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Proc Natl Acad Sci U S A. 1985 Apr;82(7):2148-52.

In vivo solvent-suppressed localized hydrogen nuclear magnetic resonance spectroscopy: a window to metabolism?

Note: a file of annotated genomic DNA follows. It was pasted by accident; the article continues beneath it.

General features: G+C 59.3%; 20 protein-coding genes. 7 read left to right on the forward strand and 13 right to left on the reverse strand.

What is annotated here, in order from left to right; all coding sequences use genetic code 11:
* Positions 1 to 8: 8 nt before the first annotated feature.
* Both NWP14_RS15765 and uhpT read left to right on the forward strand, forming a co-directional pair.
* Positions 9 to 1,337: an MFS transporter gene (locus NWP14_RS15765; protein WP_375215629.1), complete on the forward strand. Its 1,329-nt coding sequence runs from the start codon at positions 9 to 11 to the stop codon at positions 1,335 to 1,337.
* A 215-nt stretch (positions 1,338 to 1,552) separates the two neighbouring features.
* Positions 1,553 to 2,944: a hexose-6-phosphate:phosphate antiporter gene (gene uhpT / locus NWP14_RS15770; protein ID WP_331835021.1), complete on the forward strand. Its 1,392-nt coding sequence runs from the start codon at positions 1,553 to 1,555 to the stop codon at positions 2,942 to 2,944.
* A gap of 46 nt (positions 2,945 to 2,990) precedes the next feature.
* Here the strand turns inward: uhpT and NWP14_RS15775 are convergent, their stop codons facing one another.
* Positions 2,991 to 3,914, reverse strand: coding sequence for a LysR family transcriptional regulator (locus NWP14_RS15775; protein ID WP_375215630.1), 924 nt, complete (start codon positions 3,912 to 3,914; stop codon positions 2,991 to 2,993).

Solvent-suppression NMR techniques are combined with a pulsed magnetic field gradient and surface coil detection method of spatial localization. The result is a technique that enables observation of metabolites in the hydrogen (1H) NMR chemical-shift spectra from preselected disk-shaped volumes of biological tissue in vivo. Localized spectra are recorded from the normal human brain and forearm and from a dog in acquisition periods of 2 s using a 1.5-T imaging/spectroscopy system. This is several hundred-fold faster than acquiring similar state-of-the-art 31P NMR spectra of brain metabolites in vivo. Spectroscopy experiments are followed by conventional surface coil imaging sequences to precisely define the selected volume. Contamination of spectra by lipid resonances is a problem.

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